(Chris Detrick | The Salt Lake Tribune) Brigham Young Cougars quarterback Beau Hoge (7) is chased down for a safety by Wisconsin Badgers linebacker Tyler Johnson (59) during the game at LaVell Edwards Stadium Saturday Saturday, September 16, 2017. Wisconsin Badgers defeated Brigham Young Cougars 40-6.

“Shame on us if our players think [it will be another lopsided affair],” Chryst said. “You look at how [BYU] played the last two games. … We know it is going to be a heckuva ball game.”

The Cougars can only hope it is.

New offensive coordinator Jeff Grimes faced Wisconsin several times when he was at LSU. He’s spent the week trying to figure out how to move the ball on the Badgers, after the Cougars sputtered against a lesser defense last week in the 21-18 loss to Cal.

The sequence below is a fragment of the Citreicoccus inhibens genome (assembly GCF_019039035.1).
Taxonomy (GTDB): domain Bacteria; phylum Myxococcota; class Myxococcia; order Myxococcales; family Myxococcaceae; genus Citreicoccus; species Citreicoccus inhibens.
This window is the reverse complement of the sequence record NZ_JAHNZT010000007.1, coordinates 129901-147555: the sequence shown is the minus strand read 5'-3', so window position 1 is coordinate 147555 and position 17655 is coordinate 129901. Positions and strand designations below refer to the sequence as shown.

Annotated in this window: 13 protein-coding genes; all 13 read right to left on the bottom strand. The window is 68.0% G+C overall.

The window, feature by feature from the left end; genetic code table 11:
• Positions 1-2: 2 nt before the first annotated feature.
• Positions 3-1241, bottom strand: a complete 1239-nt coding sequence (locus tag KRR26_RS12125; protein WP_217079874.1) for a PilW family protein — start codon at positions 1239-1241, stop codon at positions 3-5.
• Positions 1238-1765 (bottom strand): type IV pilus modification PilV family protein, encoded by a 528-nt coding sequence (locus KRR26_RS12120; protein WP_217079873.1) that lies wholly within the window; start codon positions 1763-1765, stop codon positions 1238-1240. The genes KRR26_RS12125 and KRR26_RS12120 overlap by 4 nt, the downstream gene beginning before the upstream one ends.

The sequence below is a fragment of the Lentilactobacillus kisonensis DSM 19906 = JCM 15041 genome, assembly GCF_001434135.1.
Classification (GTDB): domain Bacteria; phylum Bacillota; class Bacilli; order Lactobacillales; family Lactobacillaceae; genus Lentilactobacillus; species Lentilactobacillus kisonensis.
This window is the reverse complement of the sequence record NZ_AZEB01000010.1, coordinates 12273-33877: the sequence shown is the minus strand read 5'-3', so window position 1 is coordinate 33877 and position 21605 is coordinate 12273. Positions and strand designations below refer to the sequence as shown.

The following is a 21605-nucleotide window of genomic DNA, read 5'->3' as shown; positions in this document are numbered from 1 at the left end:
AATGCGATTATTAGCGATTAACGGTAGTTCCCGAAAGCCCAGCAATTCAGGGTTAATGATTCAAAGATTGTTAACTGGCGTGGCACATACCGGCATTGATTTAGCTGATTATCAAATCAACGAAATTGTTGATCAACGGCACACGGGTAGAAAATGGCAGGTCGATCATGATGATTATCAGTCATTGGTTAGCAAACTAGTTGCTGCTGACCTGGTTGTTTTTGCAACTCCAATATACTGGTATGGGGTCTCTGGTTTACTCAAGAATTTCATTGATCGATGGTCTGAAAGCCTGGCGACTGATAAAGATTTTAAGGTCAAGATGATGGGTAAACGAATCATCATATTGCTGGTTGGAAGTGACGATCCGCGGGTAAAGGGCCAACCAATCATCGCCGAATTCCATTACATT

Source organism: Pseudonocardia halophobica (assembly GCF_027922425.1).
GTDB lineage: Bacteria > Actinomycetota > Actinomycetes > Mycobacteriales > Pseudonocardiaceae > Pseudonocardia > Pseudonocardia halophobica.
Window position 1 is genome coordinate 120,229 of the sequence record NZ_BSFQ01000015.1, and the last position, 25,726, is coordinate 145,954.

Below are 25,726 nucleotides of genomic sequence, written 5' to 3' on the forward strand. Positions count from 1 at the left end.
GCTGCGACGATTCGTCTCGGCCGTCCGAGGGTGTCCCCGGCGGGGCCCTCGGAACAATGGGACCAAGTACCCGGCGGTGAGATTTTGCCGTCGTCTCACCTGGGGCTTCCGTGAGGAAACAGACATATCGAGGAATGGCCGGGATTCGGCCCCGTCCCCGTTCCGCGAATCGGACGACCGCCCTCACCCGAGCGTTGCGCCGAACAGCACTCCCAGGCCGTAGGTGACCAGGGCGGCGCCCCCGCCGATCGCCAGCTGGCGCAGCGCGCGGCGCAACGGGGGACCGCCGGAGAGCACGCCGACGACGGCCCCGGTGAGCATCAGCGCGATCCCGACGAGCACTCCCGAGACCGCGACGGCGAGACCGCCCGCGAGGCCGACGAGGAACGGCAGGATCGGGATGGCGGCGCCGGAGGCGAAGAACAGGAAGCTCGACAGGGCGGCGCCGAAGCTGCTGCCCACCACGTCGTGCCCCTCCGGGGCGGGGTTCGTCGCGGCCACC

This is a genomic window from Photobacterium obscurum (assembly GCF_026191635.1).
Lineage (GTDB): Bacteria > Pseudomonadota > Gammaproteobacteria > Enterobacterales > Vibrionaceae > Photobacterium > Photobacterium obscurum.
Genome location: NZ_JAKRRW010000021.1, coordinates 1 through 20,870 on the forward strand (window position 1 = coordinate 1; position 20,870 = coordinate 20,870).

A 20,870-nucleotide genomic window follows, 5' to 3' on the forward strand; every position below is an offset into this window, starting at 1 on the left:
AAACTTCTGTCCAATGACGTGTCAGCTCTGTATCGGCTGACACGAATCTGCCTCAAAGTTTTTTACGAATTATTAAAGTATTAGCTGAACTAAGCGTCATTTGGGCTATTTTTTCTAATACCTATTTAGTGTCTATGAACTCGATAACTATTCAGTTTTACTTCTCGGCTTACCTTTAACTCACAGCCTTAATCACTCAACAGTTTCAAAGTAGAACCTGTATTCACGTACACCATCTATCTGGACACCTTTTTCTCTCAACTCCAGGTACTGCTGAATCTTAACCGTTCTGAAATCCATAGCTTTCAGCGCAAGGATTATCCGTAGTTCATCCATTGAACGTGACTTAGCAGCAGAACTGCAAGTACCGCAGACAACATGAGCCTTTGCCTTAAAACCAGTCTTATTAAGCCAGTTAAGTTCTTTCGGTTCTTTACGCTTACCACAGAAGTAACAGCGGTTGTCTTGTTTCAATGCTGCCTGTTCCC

“They are very hard to get a big play on,” Grimes said. “They are as well-coached and as thorough in their preparation as any defense I’ve ever played against.”

BYU offensive lineman Tristen Hoge referred to the Badgers as “those hard-nosed buggers” and said Wisconsin is the gold standard for offensive line play. Mangum said the coaches have pumped loud music and noise into practices this week in an attempt to replicate the atmosphere at 80,000-seat Camp Randall, including the “Jump Around” song by House of Pain (appropriately) that has developed into one of the great traditions in college football.

Officials play the song at the end of the third quarter, and almost everyone in the crowd jumps up and down. It feels like an earthquake in the press box of the 101-year-old stadium.